DHS Provides Grants To Investigate Radicalization

The Department of Homeland Security has awarded a $699,763 grant to terrorism and security researchers to study the cross section of extremism and gaming, Vice reported. That may sound strange, at first, but it is part of a program that The Department of Homeland Security (DHS) has started.

The DHS Targeted Violence and Terrorism Prevention Grant Program (TVTP) provides funding for state, local, tribal, and territorial governments, nonprofits, and institutions of higher education with funds to establish or enhance capabilities to prevent targeted violence and terrorism. Developing local prevention capabilities is a key element of Goal 3 of the Strategic Framework to Counter Terrorism and Targeted Violence. The TVTP Grant Program provides assistance to implement that goal and develops innovative solutions to prevent terrorism and targeted violence.

You can find a list on the DHS website that shows which groups were given grants to fight extremism and terrorism. One of them is the United States Esports Association.

“The present project is an out-of-school (OST) program for college students that comprises leadership, activism, and development components in relation to competitive video gaming and esports. The leadership component focuses on character-building and development of grit and rigor in students’ academic, personal, and professional lives. The development component focuses on workforce development activities, including skills training and experiential learning with on-the-job and projects-based activities.

The present project achieves resilience to radicalization within local communities and online by leveraging young people’s participation in esports as well as their self-drive and aspirations for success as vehicles for developing, integrating, and delivering a TVTP framework particular to their unique risk profile. As esports grows in cultural impact, comorbid risk factors must be addressed early before bad form sets in. Esports’ immense sociocultural diversity opens the door for malign state and non state actors to radicalize our young people, especially through esports washing by authoritarian regimes. The present project, therefore, is a comprehensive hedge against the emergence of esports-based TVT throughout the United States by matching TVIP efforts to lifespan development and cultural interests”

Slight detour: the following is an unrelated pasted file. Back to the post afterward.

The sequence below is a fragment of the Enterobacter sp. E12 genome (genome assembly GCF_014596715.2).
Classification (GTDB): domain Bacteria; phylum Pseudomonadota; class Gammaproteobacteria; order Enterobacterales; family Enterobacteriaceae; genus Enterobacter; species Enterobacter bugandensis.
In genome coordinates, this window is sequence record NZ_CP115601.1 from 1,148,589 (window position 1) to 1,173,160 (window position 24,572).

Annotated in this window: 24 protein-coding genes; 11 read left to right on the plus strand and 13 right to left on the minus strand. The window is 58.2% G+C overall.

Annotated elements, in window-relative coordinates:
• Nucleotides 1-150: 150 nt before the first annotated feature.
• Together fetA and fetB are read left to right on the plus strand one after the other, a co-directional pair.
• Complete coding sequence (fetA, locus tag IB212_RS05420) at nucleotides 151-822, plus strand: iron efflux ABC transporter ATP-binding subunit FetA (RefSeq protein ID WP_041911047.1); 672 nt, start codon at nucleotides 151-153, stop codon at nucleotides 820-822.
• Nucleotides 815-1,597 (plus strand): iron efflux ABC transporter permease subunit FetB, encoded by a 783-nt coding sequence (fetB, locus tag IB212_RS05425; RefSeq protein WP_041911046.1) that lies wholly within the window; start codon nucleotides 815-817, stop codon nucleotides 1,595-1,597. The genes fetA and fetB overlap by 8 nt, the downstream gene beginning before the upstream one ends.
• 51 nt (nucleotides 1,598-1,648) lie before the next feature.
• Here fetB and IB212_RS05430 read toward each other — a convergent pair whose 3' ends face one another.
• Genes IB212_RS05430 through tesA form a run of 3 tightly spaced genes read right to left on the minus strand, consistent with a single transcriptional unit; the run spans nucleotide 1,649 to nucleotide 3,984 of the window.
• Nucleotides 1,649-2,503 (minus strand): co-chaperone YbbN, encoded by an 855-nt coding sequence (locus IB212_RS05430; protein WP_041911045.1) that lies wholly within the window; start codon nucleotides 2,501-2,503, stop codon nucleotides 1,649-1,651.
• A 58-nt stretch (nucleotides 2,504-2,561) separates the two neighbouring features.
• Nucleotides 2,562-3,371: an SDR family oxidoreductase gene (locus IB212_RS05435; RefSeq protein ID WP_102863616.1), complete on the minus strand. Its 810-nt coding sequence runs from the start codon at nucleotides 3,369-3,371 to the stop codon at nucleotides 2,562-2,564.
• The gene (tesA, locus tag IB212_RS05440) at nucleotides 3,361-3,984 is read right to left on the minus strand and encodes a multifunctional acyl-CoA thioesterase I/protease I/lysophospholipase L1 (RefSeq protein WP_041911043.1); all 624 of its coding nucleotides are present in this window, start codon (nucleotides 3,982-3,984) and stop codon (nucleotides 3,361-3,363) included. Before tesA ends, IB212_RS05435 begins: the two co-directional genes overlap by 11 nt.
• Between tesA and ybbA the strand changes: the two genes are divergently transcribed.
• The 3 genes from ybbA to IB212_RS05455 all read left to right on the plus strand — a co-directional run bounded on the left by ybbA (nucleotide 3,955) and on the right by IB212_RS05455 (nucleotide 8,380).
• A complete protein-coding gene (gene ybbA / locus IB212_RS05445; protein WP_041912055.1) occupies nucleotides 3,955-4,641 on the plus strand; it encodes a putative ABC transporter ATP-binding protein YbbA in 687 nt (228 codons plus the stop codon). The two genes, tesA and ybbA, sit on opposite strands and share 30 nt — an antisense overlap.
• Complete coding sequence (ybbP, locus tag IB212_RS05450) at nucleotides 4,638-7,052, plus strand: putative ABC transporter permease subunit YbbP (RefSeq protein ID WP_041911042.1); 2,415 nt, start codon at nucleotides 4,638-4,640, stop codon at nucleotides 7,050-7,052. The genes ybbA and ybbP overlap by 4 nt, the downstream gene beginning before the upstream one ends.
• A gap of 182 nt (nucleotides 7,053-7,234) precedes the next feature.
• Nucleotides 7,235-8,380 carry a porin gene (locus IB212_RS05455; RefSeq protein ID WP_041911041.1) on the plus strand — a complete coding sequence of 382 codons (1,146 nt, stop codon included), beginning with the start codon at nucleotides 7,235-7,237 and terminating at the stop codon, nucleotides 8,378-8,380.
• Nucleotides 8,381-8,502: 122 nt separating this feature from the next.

There is also a grant for The Children’s Hospital Corporation. The goal here is to equip and empower four local school districts to be able to better identify and help youth at risk for radicalization to violence or targeted violence and terrorism. This will be done through the establishment of school-based threat assessment teams (TATs), increasing awareness of signs of violence risk, facilitating referral pathways to the school-based TATs, and supporting robust assessment, management and intervention of referred youth through coordination and connection with Massachusetts Area Prevention (MAP) Program at Boston Children’s Hospital.

A grant was given to onePULSE Foundation, which was created to memorialize the Pulse Nightclub shooting in 2016 to ensure Pulse’s legacy of love, acceptance and hope is never lost. Since this attack, onePULSE has been increasing societal awareness of the shooting, and stretching the boundaries on controversial topics and increasing dialogue around the LGBTQ+ community and resilience. onePULSE Academy is the education arm of onePULSE, whose purpose is to promote acceptance and inclusion through innovation, reflective, experiential learning methods. onePULSE aims to positively impact social change at the individual, group, and community levels.

Those are just a few of the groups who received grants from the DHS. You can read about more of them on the DHS website. Personally, I think that this is a really great way to prevent kids and young adults to become radicalized. Sometimes, all it takes to prevent a young person from going down that road is for good people to give them a more positive, healthy, way to live their lives.